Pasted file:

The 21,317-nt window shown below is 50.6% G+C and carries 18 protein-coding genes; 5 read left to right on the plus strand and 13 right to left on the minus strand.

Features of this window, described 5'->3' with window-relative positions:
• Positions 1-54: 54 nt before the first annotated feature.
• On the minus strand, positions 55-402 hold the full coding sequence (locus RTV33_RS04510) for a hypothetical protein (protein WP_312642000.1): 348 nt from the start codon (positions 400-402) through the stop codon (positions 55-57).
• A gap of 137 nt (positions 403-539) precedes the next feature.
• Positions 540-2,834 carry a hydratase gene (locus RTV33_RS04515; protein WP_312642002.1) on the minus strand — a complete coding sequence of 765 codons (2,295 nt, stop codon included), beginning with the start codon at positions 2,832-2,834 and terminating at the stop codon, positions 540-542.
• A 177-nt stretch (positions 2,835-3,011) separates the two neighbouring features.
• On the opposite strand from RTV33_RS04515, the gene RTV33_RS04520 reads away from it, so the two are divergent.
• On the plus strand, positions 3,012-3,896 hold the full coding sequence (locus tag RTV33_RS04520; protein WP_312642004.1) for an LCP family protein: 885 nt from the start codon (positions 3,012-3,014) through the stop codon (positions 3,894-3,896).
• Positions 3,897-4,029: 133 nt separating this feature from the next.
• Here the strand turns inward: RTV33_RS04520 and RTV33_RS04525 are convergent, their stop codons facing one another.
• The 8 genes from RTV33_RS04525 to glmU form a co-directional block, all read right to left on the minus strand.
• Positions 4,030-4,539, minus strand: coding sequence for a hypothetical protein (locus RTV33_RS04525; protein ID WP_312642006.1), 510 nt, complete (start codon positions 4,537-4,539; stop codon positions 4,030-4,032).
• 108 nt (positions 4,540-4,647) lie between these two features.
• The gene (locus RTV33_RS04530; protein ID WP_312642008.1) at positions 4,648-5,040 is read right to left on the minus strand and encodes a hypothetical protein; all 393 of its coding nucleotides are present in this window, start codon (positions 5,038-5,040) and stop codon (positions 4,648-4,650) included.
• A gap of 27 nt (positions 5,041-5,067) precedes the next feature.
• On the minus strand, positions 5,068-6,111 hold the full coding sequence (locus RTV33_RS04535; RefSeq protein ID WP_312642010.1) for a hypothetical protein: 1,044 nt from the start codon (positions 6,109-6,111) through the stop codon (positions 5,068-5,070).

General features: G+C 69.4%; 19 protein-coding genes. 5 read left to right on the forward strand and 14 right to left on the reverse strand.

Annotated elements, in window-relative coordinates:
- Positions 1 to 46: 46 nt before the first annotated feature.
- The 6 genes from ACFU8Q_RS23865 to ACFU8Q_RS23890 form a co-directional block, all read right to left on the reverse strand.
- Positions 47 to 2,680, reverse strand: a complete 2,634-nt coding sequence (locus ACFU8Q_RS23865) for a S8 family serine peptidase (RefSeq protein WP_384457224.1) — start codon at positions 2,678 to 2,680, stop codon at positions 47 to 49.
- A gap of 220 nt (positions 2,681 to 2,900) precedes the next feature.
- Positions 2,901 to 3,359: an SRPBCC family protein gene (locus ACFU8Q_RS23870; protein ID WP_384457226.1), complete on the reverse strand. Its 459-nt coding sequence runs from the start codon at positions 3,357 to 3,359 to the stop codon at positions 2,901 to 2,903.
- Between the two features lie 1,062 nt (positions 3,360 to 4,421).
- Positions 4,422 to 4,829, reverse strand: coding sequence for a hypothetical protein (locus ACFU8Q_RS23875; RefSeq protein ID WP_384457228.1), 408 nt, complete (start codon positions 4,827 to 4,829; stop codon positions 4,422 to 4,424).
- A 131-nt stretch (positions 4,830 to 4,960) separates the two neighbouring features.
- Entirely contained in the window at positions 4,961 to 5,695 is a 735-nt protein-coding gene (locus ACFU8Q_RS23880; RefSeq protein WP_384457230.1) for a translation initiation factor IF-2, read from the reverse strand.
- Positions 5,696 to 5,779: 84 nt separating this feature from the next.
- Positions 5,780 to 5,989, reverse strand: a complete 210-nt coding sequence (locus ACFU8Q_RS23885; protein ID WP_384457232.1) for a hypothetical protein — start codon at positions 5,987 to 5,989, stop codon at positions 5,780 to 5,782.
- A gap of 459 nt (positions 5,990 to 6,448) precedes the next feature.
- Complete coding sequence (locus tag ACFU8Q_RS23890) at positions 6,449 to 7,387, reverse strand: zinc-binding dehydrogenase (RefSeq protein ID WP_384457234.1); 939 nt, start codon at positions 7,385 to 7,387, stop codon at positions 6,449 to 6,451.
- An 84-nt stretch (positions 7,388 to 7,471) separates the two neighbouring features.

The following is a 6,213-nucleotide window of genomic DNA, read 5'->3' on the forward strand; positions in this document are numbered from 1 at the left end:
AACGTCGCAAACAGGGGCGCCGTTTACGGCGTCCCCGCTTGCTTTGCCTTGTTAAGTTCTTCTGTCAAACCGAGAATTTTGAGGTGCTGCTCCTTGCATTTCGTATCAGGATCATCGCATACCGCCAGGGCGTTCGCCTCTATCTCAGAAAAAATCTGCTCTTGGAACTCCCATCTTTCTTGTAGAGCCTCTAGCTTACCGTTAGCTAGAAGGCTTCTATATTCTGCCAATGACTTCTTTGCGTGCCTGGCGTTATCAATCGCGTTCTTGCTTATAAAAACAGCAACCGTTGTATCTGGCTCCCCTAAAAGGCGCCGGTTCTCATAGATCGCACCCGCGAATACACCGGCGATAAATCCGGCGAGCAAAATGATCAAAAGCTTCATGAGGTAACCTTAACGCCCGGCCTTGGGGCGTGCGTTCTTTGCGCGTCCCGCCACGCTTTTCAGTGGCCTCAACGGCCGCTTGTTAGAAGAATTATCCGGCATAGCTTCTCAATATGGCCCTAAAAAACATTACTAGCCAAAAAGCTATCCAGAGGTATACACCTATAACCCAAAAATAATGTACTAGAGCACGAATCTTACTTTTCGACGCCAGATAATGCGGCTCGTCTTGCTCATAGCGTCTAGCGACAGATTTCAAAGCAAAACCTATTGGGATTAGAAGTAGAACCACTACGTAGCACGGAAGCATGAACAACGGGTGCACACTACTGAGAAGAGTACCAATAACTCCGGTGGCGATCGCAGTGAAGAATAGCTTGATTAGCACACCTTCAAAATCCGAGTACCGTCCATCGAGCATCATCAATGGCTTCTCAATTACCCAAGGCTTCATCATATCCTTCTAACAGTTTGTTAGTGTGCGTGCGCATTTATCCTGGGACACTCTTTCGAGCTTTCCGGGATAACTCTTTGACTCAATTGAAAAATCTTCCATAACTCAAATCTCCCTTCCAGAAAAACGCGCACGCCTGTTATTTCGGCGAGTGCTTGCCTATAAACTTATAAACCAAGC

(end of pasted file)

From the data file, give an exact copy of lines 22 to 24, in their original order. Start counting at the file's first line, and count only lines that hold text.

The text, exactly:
- Positions 47 to 2,680, reverse strand: a complete 2,634-nt coding sequence (locus ACFU8Q_RS23865) for a S8 family serine peptidase (RefSeq protein WP_384457224.1) — start codon at positions 2,678 to 2,680, stop codon at positions 47 to 49.
- A gap of 220 nt (positions 2,681 to 2,900) precedes the next feature.
- Positions 2,901 to 3,359: an SRPBCC family protein gene (locus ACFU8Q_RS23870; protein ID WP_384457226.1), complete on the reverse strand. Its 459-nt coding sequence runs from the start codon at positions 3,357 to 3,359 to the stop codon at positions 2,901 to 2,903.